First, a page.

This Sunday is Pentecost Sunday, and it is also the start of the second half of the church year. But we STILL talk about Jesus. The 'main' text, though, is from Acts 2[:1-21]. There are many things one could focus upon in this section of scripture. What about a focus on sitting?
You might recall that those who are the focus of attention at the beginning of the chapter are described as 'sitting' (verse 2). Some people have argued that, because there are more than eleven languages listed in the text, the 'they' in the text must refer to more than the eleven apostles. But certainly one person can speak more than one language, especially if he or she did not have to learn it in the first place! So it seems that the 'they' of chapter two refers to the eleven apostles, since these are the very last two words of chapter one.
Sitting has, for centuries, been considered a position of authority. Kings would sit on their thrones. Other people would have to stand. This perspective almost immediately appears in the Gospel according to Luke. When Gabriel is talking to Zechariah, he says, 'I am Gabriel. I stand in the presence of God, and I was sent to speak to you this good news (Luke 1:19).'
Most recently, sitting has been seen as a health hazard. How things can change! Too much sitting, especially with a poor posture, can be bad for the spine. Some have even compared it to smoking.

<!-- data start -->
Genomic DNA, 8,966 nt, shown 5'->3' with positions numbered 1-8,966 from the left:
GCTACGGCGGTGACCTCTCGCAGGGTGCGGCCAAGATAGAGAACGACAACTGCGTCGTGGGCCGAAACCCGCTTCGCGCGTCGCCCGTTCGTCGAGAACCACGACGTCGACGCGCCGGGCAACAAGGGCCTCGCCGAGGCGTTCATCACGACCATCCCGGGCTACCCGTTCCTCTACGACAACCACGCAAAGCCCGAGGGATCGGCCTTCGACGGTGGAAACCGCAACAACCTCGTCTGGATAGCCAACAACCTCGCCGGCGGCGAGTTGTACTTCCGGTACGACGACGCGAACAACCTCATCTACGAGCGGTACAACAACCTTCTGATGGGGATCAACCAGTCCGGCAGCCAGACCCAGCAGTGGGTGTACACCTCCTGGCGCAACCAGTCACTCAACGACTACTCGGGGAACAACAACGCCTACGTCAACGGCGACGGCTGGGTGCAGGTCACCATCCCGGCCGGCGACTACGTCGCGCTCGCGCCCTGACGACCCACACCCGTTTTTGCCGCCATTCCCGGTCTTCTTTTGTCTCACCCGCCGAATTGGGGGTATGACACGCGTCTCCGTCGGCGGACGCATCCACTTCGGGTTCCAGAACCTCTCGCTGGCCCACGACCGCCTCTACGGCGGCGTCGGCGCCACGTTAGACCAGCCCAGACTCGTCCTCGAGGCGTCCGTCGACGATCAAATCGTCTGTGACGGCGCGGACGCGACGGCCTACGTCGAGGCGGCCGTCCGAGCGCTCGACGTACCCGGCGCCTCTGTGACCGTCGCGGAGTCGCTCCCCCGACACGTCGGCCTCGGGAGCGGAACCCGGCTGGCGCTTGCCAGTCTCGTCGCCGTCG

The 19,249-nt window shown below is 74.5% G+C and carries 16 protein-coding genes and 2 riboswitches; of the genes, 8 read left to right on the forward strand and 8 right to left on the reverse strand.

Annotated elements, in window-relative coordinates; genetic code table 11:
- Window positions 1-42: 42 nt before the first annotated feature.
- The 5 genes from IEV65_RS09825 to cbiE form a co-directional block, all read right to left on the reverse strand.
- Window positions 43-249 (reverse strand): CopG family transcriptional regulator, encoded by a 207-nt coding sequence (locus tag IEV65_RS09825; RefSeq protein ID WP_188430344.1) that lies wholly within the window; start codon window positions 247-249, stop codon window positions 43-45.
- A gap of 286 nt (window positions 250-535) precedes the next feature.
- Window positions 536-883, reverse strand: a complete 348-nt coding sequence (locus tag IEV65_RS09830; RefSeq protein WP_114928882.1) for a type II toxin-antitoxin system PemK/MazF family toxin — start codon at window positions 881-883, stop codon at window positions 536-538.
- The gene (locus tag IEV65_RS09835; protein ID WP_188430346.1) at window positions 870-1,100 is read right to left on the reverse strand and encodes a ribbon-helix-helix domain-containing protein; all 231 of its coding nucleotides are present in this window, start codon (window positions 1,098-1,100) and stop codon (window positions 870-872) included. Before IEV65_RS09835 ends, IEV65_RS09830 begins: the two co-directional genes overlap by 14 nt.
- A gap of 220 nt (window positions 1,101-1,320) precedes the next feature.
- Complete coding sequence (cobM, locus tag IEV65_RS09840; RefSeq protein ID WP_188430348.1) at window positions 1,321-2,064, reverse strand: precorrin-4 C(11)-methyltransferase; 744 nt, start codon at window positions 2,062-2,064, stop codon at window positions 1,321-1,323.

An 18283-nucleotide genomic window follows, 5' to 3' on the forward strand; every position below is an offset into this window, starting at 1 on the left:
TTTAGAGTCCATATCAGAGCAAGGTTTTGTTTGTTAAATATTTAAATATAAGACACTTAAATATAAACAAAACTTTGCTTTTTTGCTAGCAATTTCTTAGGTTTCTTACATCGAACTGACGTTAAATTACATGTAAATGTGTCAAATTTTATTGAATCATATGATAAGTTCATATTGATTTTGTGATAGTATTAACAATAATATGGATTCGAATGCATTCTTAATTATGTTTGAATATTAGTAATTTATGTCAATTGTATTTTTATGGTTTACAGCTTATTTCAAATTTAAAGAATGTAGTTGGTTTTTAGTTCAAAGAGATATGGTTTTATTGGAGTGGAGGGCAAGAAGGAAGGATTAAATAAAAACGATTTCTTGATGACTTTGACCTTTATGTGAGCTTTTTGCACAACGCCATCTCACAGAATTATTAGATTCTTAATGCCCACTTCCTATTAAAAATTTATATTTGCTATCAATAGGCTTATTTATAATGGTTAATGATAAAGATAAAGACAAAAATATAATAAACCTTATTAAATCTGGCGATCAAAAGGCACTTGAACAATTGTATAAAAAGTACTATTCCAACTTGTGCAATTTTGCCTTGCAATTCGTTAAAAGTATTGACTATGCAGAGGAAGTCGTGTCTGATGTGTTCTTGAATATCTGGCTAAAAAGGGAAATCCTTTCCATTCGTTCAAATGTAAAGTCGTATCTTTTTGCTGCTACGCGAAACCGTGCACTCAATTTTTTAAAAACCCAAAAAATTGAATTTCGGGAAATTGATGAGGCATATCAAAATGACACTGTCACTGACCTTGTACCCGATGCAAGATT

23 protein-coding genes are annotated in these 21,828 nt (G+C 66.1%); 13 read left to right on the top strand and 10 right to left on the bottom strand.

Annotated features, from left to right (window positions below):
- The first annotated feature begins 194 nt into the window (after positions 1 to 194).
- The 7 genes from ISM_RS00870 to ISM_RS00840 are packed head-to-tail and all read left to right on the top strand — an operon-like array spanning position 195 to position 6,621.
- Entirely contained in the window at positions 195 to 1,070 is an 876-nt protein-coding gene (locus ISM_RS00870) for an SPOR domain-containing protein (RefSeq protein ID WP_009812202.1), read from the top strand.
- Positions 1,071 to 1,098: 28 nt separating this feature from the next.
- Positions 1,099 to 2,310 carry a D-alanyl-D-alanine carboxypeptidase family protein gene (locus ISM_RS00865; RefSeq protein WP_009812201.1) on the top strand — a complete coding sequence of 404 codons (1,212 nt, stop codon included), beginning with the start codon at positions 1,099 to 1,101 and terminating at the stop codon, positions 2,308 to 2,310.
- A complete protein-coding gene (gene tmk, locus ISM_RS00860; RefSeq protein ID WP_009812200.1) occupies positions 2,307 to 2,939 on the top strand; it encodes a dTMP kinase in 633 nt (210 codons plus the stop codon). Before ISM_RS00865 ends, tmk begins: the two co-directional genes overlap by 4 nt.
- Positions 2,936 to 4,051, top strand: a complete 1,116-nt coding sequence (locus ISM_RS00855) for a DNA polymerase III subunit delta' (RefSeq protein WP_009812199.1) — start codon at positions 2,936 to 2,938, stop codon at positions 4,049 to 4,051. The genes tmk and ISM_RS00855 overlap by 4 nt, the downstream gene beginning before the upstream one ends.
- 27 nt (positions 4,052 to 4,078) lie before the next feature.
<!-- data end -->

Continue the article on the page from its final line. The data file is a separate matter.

Even if the ones sitting were only the eleven, it is important to note that they were not the only things to be described as sitting. When the 'tongues as of fire appeared to them and rested on each one of them' (verse 3), these tongues, in the original language, are described as sitting.
That does not mean that those tongues were sitting on the top of their heads. The picture in the original Small Catechism has the 'tongues as of fire' coming out of their mouths. We can never be sure of how something looked. I like that perspective though. It is as though the Lord takes over that part of the body. That is what a clerical is meant to point out--the white is near the throat and certainly not near the heart! This also reminds me of Dr. Luther's description of the church as a 'mouth house'.
The Lord has the authority. And authority is different than power. Authority has a clear source, an 'author'. The focus may be on power, only if it is needed, if his gifts are rejected and if there is a rebellion.
The apostles were, by the way, only doing what they were told. Some of the last words of Jesus were a command to 'stay' in Jerusalem (Luke 24:49). The word here literally means to sit.
Some of the other people whom we find sitting in the Gospel according to Luke have a different kind of authority. They like the idea of power. That is why the Church's focus is not simply on Jesus, but it is on the message, the message of his love. The focus is on his death and resurrection. And he showed himself alive to his followers in some very loving ways. In a sense, the Easter season continues.